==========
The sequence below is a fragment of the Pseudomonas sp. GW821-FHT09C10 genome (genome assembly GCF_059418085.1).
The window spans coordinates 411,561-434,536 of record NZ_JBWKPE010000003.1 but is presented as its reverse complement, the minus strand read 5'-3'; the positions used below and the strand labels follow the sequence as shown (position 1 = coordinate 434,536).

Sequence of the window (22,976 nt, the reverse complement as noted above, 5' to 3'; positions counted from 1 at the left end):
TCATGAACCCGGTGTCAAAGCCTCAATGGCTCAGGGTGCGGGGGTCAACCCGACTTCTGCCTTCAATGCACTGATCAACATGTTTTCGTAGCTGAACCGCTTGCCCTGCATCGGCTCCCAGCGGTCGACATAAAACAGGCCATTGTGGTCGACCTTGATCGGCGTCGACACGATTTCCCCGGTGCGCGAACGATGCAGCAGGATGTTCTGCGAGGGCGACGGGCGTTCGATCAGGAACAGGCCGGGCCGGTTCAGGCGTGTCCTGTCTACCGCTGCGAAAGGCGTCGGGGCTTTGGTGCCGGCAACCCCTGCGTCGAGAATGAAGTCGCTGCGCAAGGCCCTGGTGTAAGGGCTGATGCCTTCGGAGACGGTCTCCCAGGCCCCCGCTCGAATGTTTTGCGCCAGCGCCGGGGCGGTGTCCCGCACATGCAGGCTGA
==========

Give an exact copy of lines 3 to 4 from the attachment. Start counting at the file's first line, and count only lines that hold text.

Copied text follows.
Sequence of the window (22,976 nt, the reverse complement as noted above, 5' to 3'; positions counted from 1 at the left end):
TCATGAACCCGGTGTCAAAGCCTCAATGGCTCAGGGTGCGGGGGTCAACCCGACTTCTGCCTTCAATGCACTGATCAACATGTTTTCGTAGCTGAACCGCTTGCCCTGCATCGGCTCCCAGCGGTCGACATAAAACAGGCCATTGTGGTCGACCTTGATCGGCGTCGACACGATTTCCCCGGTGCGCGAACGATGCAGCAGGATGTTCTGCGAGGGCGACGGGCGTTCGATCAGGAACAGGCCGGGCCGGTTCAGGCGTGTCCTGTCTACCGCTGCGAAAGGCGTCGGGGCTTTGGTGCCGGCAACCCCTGCGTCGAGAATGAAGTCGCTGCGCAAGGCCCTGGTGTAAGGGCTGATGCCTTCGGAGACGGTCTCCCAGGCCCCCGCTCGAATGTTTTGCGCCAGCGCCGGGGCGGTGTCCCGCACATGCAGGCTGA